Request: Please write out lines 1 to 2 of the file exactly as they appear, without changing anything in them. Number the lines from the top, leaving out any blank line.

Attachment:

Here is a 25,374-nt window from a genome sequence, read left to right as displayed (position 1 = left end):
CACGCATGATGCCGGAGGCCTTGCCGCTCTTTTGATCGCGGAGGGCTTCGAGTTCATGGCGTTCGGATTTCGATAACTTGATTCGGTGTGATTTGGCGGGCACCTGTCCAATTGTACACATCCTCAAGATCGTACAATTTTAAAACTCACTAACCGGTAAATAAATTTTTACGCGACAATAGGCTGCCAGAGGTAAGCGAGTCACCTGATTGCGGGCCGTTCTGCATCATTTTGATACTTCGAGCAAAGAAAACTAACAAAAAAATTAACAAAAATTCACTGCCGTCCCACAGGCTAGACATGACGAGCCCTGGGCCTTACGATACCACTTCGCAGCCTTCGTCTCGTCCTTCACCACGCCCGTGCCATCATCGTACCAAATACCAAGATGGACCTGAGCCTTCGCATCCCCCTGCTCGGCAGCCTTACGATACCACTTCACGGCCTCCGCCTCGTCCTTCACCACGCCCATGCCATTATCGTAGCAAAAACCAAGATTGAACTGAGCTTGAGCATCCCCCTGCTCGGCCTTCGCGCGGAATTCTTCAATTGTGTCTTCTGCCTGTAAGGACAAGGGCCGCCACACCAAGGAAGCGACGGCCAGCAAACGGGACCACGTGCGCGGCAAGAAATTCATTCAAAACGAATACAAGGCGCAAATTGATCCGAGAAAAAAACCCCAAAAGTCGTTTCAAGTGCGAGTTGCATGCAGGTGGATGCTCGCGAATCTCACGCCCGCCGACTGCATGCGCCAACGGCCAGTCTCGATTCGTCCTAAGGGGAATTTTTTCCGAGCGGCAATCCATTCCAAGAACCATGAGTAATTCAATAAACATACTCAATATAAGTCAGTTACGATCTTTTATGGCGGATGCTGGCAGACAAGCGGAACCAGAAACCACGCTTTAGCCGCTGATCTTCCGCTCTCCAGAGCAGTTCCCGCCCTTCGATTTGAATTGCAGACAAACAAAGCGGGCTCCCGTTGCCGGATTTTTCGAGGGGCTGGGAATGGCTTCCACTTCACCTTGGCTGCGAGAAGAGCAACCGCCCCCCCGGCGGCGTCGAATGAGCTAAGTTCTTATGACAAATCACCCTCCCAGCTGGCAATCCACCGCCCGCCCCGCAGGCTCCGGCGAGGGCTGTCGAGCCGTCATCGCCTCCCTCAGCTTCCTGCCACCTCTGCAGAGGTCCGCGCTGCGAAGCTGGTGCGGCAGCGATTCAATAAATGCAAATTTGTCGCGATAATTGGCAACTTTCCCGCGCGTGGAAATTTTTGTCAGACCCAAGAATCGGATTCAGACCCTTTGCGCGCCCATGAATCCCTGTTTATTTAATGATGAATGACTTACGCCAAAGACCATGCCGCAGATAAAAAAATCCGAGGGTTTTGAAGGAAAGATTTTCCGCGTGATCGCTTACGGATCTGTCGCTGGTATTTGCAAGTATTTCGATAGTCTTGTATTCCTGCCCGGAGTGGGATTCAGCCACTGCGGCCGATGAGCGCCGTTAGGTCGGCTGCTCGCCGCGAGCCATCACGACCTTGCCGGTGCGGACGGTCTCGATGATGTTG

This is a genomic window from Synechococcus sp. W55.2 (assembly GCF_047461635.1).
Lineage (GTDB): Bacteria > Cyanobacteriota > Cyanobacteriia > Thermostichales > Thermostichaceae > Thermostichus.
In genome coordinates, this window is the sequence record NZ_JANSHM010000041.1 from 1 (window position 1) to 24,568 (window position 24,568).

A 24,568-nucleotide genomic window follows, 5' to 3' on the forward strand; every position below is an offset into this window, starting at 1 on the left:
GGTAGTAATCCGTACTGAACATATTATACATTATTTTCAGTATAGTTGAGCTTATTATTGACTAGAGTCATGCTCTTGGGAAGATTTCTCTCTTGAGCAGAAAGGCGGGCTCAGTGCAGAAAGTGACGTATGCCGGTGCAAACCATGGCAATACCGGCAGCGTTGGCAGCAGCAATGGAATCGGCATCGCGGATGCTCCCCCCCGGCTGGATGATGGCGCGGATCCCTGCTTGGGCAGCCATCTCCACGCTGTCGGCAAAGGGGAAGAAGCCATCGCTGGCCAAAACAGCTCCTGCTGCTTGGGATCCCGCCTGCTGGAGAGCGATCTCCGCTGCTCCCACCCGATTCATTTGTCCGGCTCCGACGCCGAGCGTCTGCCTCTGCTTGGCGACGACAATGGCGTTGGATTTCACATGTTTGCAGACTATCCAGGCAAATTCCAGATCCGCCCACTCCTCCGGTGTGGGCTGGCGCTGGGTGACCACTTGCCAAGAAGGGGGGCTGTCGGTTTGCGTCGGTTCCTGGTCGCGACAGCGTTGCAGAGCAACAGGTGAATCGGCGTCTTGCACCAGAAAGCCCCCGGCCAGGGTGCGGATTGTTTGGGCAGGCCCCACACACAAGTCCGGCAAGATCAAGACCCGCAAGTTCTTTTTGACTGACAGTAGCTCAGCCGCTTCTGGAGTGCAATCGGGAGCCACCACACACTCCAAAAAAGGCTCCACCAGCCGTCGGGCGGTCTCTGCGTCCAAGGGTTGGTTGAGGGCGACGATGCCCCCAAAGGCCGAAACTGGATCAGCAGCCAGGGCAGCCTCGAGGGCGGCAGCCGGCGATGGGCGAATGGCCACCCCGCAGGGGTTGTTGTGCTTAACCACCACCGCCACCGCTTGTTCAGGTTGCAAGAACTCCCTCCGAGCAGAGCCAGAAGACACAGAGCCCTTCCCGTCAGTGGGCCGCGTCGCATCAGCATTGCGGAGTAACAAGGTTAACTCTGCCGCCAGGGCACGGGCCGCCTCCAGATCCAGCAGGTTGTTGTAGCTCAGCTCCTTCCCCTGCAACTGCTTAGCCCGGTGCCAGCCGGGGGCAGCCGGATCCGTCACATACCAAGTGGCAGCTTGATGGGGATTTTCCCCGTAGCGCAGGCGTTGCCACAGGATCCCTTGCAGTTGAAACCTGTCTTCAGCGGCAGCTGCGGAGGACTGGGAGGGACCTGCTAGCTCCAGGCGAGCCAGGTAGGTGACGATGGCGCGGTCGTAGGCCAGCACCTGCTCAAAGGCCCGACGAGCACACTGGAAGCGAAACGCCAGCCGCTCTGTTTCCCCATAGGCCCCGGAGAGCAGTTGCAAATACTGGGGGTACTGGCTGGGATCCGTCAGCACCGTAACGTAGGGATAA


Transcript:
Here is a 25,374-nt window from a genome sequence, read left to right as displayed (position 1 = left end):
CACGCATGATGCCGGAGGCCTTGCCGCTCTTTTGATCGCGGAGGGCTTCGAGTTCATGGCGTTCGGATTTCGATAACTTGATTCGGTGTGATTTGGCGGGCACCTGTCCAATTGTACACATCCTCAAGATCGTACAATTTTAAAACTCACTAACCGGTAAATAAATTTTTACGCGACAATAGGCTGCCAGAGGTAAGCGAGTCACCTGATTGCGGGCCGTTCTGCATCATTTTGATACTTCGAGCAAAGAAAACTAACAAAAAAATTAACAAAAATTCACTGCCGTCCCACAGGCTAGACATGACGAGCCCTGGGCCTTACGATACCACTTCGCAGCCTTCGTCTCGTCCTTCACCACGCCCGTGCCATCATCGTACCAAATACCAAGATGGACCTGAGCCTTCGCATCCCCCTGCTCGGCAGCCTTACGATACCACTTCACGGCCTCCGCCTCGTCCTTCACCACGCCCATGCCATTATCGTAGCAAAAACCAAGATTGAACTGAGCTTGAGCATCCCCCTGCTCGGCCTTCGCGCGGAATTCTTCAATTGTGTCTTCTGCCTGTAAGGACAAGGGCCGCCACACCAAGGAAGCGACGGCCAGCAAACGGGACCACGTGCGCGGCAAGAAATTCATTCAAAACGAATACAAGGCGCAAATTGATCCGAGAAAAAAACCCCAAAAGTCGTTTCAAGTGCGAGTTGCATGCAGGTGGATGCTCGCGAATCTCACGCCCGCCGACTGCATGCGCCAACGGCCAGTCTCGATTCGTCCTAAGGGGAATTTTTTCCGAGCGGCAATCCATTCCAAGAACCATGAGTAATTCAATAAACATACTCAATATAAGTCAGTTACGATCTTTTATGGCGGATGCTGGCAGACAAGCGGAACCAGAAACCACGCTTTAGCCGCTGATCTTCCGCTCTCCAGAGCAGTTCCCGCCCTTCGATTTGAATTGCAGACAAACAAAGCGGGCTCCCGTTGCCGGATTTTTCGAGGGGCTGGGAATGGCTTCCACTTCACCTTGGCTGCGAGAAGAGCAACCGCCCCCCCGGCGGCGTCGAATGAGCTAAGTTCTTATGACAAATCACCCTCCCAGCTGGCAATCCACCGCCCGCCCCGCAGGCTCCGGCGAGGGCTGTCGAGCCGTCATCGCCTCCCTCAGCTTCCTGCCACCTCTGCAGAGGTCCGCGCTGCGAAGCTGGTGCGGCAGCGATTCAATAAATGCAAATTTGTCGCGATAATTGGCAACTTTCCCGCGCGTGGAAATTTTTGTCAGACCCAAGAATCGGATTCAGACCCTTTGCGCGCCCATGAATCCCTGTTTATTTAATGATGAATGACTTACGCCAAAGACCATGCCGCAGATAAAAAAATCCGAGGGTTTTGAAGGAAAGATTTTCCGCGTGATCGCTTACGGATCTGTCGCTGGTATTTGCAAGTATTTCGATAGTCTTGTATTCCTGCCCGGAGTGGGATTCAGCCACTGCGGCCGATGAGCGCCGTTAGGTCGGCTGCTCGCCGCGAGCCATCACGACCTTGCCGGTGCGGACGGTCTCGATGATGTTG